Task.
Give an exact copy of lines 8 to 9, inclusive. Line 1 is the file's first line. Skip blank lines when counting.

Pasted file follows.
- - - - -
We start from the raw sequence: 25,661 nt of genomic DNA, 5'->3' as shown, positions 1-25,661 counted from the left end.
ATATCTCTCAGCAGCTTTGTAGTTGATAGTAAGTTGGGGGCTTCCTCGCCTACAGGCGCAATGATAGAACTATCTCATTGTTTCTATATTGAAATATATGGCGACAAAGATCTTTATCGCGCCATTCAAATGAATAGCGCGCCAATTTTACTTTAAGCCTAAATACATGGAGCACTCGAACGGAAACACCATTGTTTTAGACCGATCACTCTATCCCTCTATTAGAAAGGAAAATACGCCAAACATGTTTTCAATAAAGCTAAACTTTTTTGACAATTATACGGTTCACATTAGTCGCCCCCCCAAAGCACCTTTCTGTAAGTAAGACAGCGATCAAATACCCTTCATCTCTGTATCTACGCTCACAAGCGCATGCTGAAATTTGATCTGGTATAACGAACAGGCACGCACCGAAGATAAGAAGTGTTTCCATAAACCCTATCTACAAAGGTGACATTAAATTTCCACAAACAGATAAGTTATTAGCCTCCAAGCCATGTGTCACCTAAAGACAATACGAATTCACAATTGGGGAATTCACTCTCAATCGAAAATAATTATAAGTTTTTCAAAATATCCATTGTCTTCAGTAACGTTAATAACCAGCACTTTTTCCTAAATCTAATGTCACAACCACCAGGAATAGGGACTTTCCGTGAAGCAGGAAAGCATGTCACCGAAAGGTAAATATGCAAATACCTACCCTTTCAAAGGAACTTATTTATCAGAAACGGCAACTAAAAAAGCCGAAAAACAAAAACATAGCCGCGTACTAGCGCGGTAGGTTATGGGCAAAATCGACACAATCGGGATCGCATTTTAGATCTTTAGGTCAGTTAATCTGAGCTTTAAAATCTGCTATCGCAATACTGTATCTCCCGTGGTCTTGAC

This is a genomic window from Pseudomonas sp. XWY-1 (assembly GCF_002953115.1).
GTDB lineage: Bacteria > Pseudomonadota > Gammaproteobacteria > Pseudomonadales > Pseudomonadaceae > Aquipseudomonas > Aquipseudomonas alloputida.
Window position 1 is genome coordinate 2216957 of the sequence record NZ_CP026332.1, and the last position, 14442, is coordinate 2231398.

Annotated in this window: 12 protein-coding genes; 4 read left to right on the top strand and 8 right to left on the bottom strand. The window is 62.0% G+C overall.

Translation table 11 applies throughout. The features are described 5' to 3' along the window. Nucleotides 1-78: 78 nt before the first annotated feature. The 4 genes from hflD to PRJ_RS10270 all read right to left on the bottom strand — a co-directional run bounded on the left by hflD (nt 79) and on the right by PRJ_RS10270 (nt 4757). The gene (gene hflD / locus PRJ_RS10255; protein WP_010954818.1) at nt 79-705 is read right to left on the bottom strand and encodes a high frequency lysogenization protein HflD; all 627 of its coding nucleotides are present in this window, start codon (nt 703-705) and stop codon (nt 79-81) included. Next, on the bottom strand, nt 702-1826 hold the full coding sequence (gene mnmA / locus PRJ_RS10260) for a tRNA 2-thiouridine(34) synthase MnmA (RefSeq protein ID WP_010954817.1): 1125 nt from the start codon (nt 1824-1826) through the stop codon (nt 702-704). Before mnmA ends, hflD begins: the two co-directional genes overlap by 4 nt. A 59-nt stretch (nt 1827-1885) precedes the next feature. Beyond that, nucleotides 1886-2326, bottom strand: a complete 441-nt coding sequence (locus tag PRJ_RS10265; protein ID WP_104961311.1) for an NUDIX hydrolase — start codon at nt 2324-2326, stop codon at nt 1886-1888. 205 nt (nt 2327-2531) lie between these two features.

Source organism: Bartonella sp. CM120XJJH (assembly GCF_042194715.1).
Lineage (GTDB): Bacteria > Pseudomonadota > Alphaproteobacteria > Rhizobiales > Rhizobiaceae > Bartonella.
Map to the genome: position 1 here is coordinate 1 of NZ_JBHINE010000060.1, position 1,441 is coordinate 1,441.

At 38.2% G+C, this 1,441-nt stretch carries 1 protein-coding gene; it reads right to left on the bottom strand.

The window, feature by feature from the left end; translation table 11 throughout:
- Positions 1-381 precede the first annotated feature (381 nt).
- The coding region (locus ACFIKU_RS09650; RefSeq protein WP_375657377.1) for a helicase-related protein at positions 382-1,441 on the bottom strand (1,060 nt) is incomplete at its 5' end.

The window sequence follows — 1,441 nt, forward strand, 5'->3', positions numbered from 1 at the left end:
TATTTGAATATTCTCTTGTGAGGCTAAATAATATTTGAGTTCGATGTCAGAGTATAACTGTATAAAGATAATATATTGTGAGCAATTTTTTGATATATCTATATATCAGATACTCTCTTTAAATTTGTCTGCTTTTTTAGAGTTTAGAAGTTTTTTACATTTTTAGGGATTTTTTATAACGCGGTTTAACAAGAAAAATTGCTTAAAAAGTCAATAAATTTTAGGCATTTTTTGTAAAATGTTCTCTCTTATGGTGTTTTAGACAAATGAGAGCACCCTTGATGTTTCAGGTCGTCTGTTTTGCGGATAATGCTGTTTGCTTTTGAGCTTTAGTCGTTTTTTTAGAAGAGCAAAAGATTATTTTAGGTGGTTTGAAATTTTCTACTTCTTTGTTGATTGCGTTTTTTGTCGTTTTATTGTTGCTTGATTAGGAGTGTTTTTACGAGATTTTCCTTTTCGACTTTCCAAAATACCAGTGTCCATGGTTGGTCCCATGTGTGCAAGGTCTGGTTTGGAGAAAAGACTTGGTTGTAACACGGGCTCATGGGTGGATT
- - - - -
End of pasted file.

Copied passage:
Source organism: Bartonella sp. CM120XJJH (assembly GCF_042194715.1).
Lineage (GTDB): Bacteria > Pseudomonadota > Alphaproteobacteria > Rhizobiales > Rhizobiaceae > Bartonella.